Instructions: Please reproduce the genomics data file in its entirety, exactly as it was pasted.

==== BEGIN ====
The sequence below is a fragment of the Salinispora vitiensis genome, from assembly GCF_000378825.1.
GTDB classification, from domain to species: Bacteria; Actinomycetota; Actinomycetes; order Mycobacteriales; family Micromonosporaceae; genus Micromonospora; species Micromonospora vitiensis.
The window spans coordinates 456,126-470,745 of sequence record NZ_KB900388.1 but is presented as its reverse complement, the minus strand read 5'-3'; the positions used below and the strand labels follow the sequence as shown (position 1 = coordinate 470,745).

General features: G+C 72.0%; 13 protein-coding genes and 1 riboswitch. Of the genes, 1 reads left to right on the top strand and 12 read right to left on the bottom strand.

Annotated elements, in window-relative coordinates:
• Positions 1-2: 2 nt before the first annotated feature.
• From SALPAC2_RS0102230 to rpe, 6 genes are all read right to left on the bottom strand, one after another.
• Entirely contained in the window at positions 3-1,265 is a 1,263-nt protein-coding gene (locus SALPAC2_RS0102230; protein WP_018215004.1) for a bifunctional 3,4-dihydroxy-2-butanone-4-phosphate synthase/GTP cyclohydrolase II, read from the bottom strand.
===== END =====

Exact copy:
The sequence below is a fragment of the Salinispora vitiensis genome, from assembly GCF_000378825.1.
GTDB classification, from domain to species: Bacteria; Actinomycetota; Actinomycetes; order Mycobacteriales; family Micromonosporaceae; genus Micromonospora; species Micromonospora vitiensis.
The window spans coordinates 456,126-470,745 of sequence record NZ_KB900388.1 but is presented as its reverse complement, the minus strand read 5'-3'; the positions used below and the strand labels follow the sequence as shown (position 1 = coordinate 470,745).

General features: G+C 72.0%; 13 protein-coding genes and 1 riboswitch. Of the genes, 1 reads left to right on the top strand and 12 read right to left on the bottom strand.

Annotated elements, in window-relative coordinates:
• Positions 1-2: 2 nt before the first annotated feature.
• From SALPAC2_RS0102230 to rpe, 6 genes are all read right to left on the bottom strand, one after another.
• Entirely contained in the window at positions 3-1,265 is a 1,263-nt protein-coding gene (locus SALPAC2_RS0102230; protein WP_018215004.1) for a bifunctional 3,4-dihydroxy-2-butanone-4-phosphate synthase/GTP cyclohydrolase II, read from the bottom strand.